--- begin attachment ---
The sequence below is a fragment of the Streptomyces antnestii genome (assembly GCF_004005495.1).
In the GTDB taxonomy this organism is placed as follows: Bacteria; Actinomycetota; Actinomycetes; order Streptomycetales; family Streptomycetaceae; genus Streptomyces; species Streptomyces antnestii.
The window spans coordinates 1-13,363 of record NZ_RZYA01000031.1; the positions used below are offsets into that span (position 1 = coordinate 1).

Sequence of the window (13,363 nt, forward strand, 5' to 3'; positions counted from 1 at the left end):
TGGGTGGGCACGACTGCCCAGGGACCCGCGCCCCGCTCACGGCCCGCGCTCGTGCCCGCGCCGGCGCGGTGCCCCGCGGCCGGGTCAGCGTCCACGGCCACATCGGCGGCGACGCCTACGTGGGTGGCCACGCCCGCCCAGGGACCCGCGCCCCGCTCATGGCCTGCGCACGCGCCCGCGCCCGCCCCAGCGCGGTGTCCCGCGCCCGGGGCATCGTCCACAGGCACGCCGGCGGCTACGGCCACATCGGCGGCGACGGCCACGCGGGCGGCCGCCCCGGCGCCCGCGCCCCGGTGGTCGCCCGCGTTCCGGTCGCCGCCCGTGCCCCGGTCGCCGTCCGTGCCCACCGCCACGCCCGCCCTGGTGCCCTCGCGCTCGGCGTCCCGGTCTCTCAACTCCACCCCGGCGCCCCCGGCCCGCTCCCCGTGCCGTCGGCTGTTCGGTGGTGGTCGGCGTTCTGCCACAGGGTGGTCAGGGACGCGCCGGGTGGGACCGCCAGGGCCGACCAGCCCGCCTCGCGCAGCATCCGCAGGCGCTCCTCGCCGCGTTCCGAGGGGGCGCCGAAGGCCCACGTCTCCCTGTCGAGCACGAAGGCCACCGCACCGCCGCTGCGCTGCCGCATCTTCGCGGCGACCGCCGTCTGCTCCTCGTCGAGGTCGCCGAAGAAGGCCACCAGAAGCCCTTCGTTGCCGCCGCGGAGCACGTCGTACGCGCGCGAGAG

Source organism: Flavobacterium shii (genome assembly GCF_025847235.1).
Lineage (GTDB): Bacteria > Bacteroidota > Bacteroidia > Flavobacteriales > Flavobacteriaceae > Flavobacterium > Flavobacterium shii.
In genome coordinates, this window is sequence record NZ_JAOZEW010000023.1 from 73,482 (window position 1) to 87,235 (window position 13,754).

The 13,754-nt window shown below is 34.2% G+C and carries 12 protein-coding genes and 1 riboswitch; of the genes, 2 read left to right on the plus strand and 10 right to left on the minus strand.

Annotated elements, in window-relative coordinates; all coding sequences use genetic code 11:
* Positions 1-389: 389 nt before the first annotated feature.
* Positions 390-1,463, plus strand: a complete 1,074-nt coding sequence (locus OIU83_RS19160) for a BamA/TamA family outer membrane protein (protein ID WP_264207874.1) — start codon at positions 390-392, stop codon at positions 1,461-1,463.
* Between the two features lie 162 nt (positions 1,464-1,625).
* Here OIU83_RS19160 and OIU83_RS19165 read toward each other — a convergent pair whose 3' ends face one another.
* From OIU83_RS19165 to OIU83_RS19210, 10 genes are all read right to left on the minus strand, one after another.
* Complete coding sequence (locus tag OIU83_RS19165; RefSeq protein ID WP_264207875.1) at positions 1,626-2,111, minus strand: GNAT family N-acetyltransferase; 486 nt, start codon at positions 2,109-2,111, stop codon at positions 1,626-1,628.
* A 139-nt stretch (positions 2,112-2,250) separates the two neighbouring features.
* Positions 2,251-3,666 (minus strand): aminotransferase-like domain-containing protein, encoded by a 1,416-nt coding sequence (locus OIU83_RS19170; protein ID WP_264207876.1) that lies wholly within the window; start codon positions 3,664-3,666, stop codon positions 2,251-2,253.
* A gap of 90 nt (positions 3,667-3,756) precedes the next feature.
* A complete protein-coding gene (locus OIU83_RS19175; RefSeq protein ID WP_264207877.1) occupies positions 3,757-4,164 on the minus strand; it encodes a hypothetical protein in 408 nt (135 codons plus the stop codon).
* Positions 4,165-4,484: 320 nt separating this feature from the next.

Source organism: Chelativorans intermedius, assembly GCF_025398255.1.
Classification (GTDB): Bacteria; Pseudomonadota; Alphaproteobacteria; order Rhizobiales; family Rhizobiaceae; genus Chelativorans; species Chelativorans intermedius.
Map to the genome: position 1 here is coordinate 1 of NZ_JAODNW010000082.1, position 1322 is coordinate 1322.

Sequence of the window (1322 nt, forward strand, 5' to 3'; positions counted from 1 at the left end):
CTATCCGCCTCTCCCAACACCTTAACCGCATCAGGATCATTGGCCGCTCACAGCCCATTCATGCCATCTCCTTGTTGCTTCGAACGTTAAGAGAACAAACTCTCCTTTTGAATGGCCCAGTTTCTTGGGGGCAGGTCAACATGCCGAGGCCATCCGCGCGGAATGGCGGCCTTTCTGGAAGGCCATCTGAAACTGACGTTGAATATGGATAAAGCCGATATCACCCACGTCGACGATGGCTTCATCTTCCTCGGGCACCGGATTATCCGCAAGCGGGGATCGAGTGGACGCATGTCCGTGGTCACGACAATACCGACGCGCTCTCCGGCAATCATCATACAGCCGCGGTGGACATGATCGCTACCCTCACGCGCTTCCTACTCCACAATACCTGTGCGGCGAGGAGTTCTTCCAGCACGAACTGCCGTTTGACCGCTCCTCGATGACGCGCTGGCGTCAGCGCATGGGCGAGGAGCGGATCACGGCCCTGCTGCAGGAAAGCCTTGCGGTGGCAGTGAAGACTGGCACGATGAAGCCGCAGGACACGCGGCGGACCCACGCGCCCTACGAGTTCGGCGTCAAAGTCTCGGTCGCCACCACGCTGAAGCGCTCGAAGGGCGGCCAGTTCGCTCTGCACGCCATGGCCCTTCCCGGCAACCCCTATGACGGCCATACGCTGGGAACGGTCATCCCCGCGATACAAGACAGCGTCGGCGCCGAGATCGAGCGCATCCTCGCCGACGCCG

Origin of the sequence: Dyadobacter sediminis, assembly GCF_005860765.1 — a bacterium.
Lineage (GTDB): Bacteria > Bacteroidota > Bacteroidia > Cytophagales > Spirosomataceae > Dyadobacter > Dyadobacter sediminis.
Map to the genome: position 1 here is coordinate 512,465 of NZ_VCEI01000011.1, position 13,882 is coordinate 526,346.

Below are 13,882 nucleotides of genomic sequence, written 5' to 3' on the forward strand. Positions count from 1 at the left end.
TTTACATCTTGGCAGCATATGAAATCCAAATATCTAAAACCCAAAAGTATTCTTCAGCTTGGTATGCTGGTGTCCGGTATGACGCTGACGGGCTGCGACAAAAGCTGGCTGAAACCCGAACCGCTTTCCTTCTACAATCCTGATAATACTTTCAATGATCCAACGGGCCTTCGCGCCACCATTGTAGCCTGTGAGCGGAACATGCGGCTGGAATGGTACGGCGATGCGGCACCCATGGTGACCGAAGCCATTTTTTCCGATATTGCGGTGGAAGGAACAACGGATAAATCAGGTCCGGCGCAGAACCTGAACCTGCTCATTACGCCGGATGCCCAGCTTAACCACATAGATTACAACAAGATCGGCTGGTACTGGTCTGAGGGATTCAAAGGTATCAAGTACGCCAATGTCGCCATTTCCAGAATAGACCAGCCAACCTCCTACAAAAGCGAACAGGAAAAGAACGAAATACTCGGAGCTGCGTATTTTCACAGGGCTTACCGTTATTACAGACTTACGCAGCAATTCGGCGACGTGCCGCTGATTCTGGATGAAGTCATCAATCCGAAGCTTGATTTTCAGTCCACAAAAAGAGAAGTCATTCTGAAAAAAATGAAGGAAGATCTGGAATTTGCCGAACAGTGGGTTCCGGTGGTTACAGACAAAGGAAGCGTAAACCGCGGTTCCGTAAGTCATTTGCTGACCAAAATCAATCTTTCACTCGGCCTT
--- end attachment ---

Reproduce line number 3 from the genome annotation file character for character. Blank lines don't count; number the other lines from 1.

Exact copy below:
The window spans coordinates 1-13,363 of record NZ_RZYA01000031.1; the positions used below are offsets into that span (position 1 = coordinate 1).